As African-American girls face harsher discipline in school, local educators address the issue
(St. Louis Public Radio) – There’s a growing body of research that shows African-American girls are punished in school at rates much higher than girls of any other race.
A recent report from the National Women’s Law Center shows that African-American girls are 5.5 times more likely than white girls to be suspended from school. In addition to such punitive actions, African-American girls also face other structural barriers to achievement in schools, such as being considered aggressive or not finding role models to emulate in the school system.
On Monday’s St. Louis on the Air, contributor Geri Mitchell spoke with two local educators who recently participated in a conference at UMSL to address the issues African-American girls face in schools. It was called “The Crooked Room Conference.”
The “Crooked Room” is a reference to Melissa Harris-Perry’s theory that women of color are often so defined by stereotypes and that it makes it difficult to succeed outside of them. More on that theory here.
Dr. Sheandra Brown is an instructional coach in the Hazelwood School District and wrote her dissertation on teaching high-achieving black children. She said that although African-American girls are often considered pushy or confrontational, those traits could also be considered early signs of leadership abilities.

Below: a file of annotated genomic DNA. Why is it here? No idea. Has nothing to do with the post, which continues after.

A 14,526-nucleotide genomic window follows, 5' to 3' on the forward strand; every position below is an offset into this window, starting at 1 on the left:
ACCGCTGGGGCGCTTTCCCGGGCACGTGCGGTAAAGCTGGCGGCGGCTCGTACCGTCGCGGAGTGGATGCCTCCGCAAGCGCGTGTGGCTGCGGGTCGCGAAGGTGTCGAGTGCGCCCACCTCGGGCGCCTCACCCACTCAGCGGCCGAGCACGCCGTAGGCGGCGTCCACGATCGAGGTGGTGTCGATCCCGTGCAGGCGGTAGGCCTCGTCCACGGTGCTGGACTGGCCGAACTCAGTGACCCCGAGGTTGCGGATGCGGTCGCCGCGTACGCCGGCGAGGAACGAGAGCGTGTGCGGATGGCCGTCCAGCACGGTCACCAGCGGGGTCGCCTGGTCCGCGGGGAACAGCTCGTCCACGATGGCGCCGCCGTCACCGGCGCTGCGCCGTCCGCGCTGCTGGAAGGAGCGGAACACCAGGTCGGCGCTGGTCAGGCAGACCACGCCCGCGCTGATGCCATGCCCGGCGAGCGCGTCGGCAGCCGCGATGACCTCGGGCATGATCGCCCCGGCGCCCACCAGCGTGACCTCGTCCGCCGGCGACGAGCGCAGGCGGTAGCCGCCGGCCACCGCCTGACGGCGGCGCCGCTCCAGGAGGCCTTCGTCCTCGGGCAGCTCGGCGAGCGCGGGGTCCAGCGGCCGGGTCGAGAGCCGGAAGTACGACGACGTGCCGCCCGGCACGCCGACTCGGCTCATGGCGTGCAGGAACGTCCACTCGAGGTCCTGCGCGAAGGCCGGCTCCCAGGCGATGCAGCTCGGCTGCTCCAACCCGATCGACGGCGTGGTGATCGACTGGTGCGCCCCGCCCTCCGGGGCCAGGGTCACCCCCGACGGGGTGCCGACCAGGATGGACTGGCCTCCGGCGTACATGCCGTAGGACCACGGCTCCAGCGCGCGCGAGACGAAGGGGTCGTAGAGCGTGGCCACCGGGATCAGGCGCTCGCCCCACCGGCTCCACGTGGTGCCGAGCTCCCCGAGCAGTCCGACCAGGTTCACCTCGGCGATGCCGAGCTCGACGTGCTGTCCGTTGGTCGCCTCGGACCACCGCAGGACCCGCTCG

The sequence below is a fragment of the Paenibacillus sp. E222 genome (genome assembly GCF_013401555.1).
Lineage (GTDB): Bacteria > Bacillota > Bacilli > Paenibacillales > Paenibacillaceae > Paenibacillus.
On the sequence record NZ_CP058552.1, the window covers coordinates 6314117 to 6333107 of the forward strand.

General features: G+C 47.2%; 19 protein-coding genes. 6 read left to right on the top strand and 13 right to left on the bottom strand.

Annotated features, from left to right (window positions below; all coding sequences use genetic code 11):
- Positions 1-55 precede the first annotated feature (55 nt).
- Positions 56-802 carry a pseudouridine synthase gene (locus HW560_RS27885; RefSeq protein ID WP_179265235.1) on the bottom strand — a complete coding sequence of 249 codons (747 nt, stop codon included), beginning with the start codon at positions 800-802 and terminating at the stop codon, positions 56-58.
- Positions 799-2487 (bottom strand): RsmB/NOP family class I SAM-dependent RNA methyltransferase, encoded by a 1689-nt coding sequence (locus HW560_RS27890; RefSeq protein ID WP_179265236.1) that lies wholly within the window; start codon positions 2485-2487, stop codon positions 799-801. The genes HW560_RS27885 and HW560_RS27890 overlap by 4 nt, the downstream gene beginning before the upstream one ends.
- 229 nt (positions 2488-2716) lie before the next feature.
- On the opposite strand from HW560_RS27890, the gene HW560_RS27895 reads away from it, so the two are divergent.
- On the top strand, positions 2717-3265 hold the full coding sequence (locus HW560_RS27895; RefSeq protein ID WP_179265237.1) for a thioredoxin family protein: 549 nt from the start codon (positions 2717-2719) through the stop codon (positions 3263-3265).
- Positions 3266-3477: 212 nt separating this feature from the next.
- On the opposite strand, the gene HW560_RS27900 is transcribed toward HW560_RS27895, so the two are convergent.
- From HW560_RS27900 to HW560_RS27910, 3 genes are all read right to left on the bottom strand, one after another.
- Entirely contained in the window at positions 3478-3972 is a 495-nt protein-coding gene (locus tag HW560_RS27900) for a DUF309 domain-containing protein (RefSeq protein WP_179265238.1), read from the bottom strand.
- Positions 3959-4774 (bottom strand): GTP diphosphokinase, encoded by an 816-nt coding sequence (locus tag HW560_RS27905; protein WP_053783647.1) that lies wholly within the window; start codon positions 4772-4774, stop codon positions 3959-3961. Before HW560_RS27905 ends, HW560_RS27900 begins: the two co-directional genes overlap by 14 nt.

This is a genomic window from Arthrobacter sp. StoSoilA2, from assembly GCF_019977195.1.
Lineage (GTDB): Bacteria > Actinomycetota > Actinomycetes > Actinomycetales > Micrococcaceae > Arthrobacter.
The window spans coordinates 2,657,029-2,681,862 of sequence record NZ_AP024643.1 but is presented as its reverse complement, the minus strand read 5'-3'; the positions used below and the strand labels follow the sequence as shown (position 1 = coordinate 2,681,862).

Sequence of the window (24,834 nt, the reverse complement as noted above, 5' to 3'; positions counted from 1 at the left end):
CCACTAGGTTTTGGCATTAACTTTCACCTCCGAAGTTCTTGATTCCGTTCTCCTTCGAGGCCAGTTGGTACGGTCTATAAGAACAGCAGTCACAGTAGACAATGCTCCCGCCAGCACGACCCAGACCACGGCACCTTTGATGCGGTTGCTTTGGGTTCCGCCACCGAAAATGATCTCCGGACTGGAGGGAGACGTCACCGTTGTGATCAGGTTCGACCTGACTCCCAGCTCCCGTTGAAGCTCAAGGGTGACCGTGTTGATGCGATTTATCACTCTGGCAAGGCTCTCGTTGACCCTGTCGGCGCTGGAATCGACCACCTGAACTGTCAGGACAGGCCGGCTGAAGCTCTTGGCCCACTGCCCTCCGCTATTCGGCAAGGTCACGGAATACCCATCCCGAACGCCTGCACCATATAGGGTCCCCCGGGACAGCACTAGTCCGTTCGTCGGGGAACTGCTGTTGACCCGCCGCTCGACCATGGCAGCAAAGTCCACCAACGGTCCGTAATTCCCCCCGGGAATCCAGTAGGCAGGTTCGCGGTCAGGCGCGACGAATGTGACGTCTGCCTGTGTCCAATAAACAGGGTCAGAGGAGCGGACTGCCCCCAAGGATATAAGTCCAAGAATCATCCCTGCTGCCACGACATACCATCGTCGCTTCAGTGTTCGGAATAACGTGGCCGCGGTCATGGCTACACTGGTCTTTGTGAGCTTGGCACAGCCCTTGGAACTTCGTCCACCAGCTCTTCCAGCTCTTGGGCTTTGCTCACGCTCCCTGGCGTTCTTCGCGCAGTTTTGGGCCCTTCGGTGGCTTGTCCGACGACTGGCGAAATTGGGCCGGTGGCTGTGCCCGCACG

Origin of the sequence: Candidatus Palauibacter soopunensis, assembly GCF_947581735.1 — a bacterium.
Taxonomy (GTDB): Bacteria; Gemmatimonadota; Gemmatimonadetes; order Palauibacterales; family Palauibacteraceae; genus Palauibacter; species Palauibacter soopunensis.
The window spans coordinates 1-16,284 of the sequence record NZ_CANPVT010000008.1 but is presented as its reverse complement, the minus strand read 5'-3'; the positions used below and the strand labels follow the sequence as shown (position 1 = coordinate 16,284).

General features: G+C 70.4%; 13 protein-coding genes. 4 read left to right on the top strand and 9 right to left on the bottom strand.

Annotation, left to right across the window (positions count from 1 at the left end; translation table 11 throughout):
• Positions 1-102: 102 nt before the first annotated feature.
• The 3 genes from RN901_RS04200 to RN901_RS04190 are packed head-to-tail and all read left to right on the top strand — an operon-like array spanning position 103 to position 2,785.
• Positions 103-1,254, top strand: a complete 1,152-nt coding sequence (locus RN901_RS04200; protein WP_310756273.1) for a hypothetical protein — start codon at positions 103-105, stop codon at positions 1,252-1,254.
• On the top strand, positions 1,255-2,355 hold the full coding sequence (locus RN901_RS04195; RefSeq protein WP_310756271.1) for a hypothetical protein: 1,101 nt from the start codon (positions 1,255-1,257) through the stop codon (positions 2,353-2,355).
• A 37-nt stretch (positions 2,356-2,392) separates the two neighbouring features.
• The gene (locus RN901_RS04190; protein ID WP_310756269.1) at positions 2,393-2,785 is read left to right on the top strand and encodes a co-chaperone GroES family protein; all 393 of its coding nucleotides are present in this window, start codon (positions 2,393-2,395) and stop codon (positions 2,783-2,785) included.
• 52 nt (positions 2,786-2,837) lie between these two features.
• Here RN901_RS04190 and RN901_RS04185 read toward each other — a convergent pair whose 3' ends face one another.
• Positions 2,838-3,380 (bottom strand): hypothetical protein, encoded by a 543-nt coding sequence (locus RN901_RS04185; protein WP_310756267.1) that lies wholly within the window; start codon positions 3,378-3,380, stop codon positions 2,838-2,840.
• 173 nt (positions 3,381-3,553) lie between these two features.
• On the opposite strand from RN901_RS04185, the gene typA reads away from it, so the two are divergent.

Kristy Jackson is the district coordinator of gifted education in the Webster Groves School District and created a program called Girls Lead and Make Moves, an entrepreneurship program designed to close the gender and education opportunity gap for young women of color.
Jackson said that the experience of African-American girls in education is difficult because almost every culture has a “cultural map” to follow, but women of color are often punished for following their map.
“We can be described as loud or you could call it verbose,” Jackson said. “Turn that thing around, we are who we are. It is about reframing the perspective and understanding that power.”
She also said that unfair punishment of African-American girls in schools has occurred for a long time.
“The settings are changing and the awareness is different,” Jackson said. “We have social media and technology where we are able to document and respond to these issues. It goes back to ‘who gets to tell that story? Who gets to write the rules?’ When we’re told to lean in and be bossy girls, it is okay, because someone can show that narrative as an example. We are in those positions where our power is given or taken and we’re not able to respond in the way we could historically with community support.”